Retail & eCommerce
3 Things CPG Brands Can Do To Retain Valuable Customers
Consumer packaged goods (CPG) brands have heeded the call to build direct-to-consumer (DTC) offerings after more than a decade of ecommerce sales growth and a 25.7% increase in growth worldwide in 2020 alone. They’ve invested in virtual try-on experiences, in product customization, and they’ve launched subscriptions models for customers to auto-replenish the products they love.
Subscriptions, virtual experiences, and customization all sound great. But simply building a better ecommerce offering to attract customers does not magically keep them engaged over the long haul. Consider subscriptions: Beyond the investment brands make to support subscriptions, there are even higher costs associated with failing to implement a strategy to retain subscribers. When 40% of consumers end up canceling a subscription because they don’t get the nuanced and context-driven experience they expect from you, the cost is not that they will walk around uncaffeinated or unshaven. Rather, these customers will buy coffee and razors from someone else—and you’ll have to pay extra to re-acquire them.
Customer engagement is a key growth lever for brands’ ecommerce offerings because it evokes a higher order objective that brands set out to achieve, rather than just using a single messaging channel (e.g., email marketing) or just the mechanisms involved (e.g., marketing automation). Marketing teams at CPGs should feel empowered to join the ranks of sophisticated brands that use customer engagement to identify and retain valuable customers. Here’s how.
1. Activate the first-party data at your fingertips. Brands can and should have a first-party relationship with customers rather than ceding control of vital brand messaging to a platform giant or programmatic algorithm. The key is using first-party data—any brand with digital touchpoints already has it. Brands use first-party data, like all the digital behaviors customers exhibit on your website, to send well-timed, personalized replenishment reminders. Or they use it to identify high-value customers and attract similar ones on paid media networks, increasing ad effectiveness and eliminating wasted spend. And they use it to test the best time, content, frequency, channels, and audience for every brand interaction.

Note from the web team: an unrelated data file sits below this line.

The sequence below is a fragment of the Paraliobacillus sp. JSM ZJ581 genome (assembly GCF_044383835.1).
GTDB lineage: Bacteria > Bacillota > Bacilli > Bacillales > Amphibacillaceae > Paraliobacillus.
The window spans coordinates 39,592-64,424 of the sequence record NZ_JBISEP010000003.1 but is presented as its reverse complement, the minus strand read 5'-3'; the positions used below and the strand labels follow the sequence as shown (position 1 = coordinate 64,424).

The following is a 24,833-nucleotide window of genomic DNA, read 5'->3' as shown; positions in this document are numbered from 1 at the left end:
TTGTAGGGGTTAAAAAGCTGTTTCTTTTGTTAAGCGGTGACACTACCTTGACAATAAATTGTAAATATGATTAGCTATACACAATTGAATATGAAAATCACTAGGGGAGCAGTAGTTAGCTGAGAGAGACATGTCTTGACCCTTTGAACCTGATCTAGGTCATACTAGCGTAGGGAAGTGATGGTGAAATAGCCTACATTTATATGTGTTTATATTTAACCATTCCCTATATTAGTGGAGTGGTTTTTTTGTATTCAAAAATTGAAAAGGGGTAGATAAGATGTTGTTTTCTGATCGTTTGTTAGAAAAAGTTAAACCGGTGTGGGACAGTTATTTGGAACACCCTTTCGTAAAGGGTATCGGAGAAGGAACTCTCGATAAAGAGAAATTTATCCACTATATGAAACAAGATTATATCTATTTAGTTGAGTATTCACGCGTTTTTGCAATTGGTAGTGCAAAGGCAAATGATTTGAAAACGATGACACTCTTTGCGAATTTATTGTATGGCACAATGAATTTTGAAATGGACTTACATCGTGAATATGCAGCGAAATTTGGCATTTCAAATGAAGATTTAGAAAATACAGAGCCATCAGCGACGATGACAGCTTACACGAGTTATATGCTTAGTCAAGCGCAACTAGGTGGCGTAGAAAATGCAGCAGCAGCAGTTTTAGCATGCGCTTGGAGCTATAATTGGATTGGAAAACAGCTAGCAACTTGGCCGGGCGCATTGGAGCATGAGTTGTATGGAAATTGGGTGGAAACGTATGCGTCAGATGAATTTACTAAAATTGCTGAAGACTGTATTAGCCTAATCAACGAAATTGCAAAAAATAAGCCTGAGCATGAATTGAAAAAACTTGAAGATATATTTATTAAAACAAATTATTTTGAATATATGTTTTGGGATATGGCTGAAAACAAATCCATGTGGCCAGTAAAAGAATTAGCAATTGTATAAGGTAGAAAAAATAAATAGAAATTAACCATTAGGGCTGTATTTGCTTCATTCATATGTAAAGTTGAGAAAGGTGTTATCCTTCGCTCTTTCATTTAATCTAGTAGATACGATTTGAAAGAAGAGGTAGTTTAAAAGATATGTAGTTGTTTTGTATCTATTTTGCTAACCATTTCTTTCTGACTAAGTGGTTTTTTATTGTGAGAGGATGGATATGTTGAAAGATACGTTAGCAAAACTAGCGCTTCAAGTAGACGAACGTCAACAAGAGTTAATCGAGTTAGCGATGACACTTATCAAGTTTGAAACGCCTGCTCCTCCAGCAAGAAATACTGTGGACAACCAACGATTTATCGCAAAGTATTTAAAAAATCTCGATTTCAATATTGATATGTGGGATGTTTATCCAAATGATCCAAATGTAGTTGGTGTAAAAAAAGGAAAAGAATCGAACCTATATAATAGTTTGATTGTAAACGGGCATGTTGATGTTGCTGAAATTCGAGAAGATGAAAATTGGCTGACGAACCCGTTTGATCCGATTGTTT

2. Inventory all the ways you already deliver value and build a customer engagement strategy around them. CPGs have spent years assembling world-class brand marketing teams that excel in defining all the ways their brands deliver value to consumers. Marketing teams should do more to put these powerful brand levers to work. Every value touchpoint—from an in-store activation promoting a new sustainable dog food, to an exclusive partnership with a retail partner, to a cool new way to try a beauty product—should slot into a customer engagement strategy that ensures individual consumers are experiencing all that value directly.
3. Emulate other DTC brands’ cross-channel lifecycle messaging strategies. Many well-known DTC disruptors use growth marketing (or lifecycle marketing) playbooks to build their customer bases. CPGs should do this, too. A proper lifecycle approach ensures you’re covering every stage of the customer journey, from acquisition and activation to conversion and retention. Lifecycle messaging strategies work best when they enlist a cross-channel approach: Our research found that messaging customers on two channels instead of one results in a 76% longer user lifetime and a 58% increase in 30-Day retention. Adopting a lifecycle strategy is a forcing function for moving away from one-off promotional campaigns and developing use cases that actually move customers from one customer journey stage to the next.
Brands with DTC strategies have made significant investments in their ecommerce offerings, including subscriptions. Customer engagement is the best way to ensure customers keep using all those new capabilities. The upside is enormous—and the risk of hesitating grows bigger every day as competitors move ahead.
Laura Naparstek is a Senior Marketing Manager for Global Strategic Accounts based in NYC. Before Braze, Laura spent six years on the research team at Forrester working with business leaders to develop digital customer engagement strategies. When she’s not busy helping brands across industries get the most out of Braze, she’s watching music videos or skiing.